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Comparitive ideas in poetry

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Introduction

"It wasn't so much the theme or idea that interested me as the different ways different poets wrote." In what different ways did you find that different poets treated the same theme or idea? Refer to a range of poems and poets in your answer. From the study of various poems by Wilfred Owen, Grace Nichols, W.H. Auden, Gwen Harwood, Bruce Dawe, John Donne and Shakespeare, I found that there was a common theme of death dealt with by each poet. Human reactions to death such as grief, celebration and acceptance were concentrated on by the poets. They also explored the concept of death being a like sleep and also leading to some form of an afterlife or being part of the larger continuum of life. The poets all presented similar ideas effectively through the use of different literary techniques. The pace and structure of the poem as well as use of alliteration, consonance, sibilance, rhyme, metaphor and personification all enabled the poets to treat the theme of death. In "Stop all the clocks cut off the telephone" W.H. Auden successfully captures grief in a way which is common to all people. Auden establishes his grief for the loss of his lover from a domestic, urban, global and universal level with his word choice, including the ...read more.

Middle

The Creole diction forces a faster pace and with the positive language a bright and happy image is created in relation to death. The "blue sea dress" and "sun leaf's cool bless" evoke a positive image that contrasts sharply with the western belief of death being "cold" and "forlorn". The abundance of natural imagery "heat/hibiscus" and "her mother's sweetbreast" all collate to imply the completely natural normal occurrence that is death. Her choice of associating herself to her mother and people further back in time is a technique employed by Harwood in "Mother who gave me life". The "fat black woman" is said to be "In the bloom/ of her people's bloodrest" implying that Nichols finds comfort in the idea that an individual continues to exist in some form of an afterlife and that she is connected to thousands of people before her through blood. In "Mother who gave me life" Harwood links backwards in time through "your mother, and hers/ and beyond speech growing stranger" implying a time before the English language and in doing so celebrates women to pre-history. She also makes an evolutionary link between humans and monkeys. This greater evolutionary idea sets humans in place in the continuum of life suggesting that we have a place in the world and in death we become the sustenance for other life. ...read more.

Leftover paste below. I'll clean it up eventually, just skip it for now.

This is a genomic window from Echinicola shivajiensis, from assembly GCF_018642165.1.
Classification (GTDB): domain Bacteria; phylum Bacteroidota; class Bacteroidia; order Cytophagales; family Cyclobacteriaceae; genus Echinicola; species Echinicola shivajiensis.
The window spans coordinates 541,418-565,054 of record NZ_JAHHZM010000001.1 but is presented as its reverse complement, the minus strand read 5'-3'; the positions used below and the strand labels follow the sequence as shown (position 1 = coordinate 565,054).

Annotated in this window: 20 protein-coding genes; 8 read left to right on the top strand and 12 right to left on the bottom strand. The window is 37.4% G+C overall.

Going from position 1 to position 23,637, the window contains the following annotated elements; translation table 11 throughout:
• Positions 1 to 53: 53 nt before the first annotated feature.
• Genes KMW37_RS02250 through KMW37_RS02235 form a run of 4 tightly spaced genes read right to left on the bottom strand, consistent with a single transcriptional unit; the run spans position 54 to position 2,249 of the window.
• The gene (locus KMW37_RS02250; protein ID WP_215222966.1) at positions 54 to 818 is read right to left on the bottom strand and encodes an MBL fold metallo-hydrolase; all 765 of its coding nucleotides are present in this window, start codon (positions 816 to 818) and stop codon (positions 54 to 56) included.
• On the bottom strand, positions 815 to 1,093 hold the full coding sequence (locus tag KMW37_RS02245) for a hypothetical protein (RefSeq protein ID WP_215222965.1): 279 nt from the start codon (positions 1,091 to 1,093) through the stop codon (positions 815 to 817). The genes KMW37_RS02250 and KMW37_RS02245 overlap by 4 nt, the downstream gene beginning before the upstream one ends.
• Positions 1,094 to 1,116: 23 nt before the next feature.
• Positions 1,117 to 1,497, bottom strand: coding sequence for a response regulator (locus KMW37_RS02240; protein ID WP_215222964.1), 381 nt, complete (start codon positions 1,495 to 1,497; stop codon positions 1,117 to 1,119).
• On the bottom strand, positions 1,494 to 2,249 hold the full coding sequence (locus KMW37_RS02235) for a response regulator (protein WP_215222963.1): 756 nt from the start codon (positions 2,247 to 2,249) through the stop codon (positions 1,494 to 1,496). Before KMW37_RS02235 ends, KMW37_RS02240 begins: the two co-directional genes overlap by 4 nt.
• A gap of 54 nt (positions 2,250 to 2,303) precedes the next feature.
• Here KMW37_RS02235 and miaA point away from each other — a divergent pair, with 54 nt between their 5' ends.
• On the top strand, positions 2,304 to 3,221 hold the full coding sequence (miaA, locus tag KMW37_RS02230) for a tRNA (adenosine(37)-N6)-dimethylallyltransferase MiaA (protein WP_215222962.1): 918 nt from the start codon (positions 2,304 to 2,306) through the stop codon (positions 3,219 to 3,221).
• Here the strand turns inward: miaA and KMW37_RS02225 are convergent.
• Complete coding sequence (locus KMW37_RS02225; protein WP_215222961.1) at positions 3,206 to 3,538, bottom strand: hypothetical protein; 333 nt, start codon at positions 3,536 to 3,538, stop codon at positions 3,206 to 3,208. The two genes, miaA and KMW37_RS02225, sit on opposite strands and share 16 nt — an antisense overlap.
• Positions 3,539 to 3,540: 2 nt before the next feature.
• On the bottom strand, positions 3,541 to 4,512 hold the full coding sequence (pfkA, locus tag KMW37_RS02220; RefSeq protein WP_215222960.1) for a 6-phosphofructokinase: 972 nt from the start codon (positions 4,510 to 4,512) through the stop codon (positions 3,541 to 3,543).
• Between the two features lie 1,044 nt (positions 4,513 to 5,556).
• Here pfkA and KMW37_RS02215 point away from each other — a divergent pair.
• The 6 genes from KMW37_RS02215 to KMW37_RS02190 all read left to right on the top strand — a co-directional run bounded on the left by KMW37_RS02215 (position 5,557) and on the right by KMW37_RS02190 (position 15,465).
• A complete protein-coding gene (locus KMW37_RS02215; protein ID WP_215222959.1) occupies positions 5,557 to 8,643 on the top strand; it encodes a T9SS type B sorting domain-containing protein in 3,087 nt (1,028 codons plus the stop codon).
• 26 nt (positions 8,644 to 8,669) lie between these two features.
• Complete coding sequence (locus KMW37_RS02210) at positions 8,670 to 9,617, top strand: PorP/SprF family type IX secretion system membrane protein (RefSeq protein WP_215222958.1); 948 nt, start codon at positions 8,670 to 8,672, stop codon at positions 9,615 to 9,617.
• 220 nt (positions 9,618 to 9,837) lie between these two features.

Conclusion

Death being a sleep is a common idea evident in the poetry of Donne, Shakespeare and Owen. In Wilfred Owen's poem, "Asleep" he uses the title as an obvious indication that he believes death to be a sleep as the poem about death in war. "Futility" similarly expresses this idea emphatically with the soldiers' vain attempts to wake a seemingly sleeping but dead comrade. Just as Shakespeare's "Our revels are now ended", Owen's poems also suggest death as being merely a sleep. In the poetry of Grace Nichols, Gwen Harwood, Bruce Dawe, W.H. Auden, Wilfred Owen, Shakespeare and John Donne there is a strong common theme of death which all of the poets choose to address in different ways. Various poets demonstrated a similar idea that death whilst being a natural event should be openly grieved but also a joyous occasion in which a life should be celebrated. Another common theme was overcoming death through acceptance, and the comfort of the idea of an afterlife but also death being a sleep. The poets whilst handling alike themes and ideas used varying techniques in order to express such ideas. Through the use of alliteration, consonance, sibilance, rhyme, metaphor and personification as well as altering pace and structure of the poem they were able to effectively convey these ideas. ?? ?? ?? ?? ...read more.

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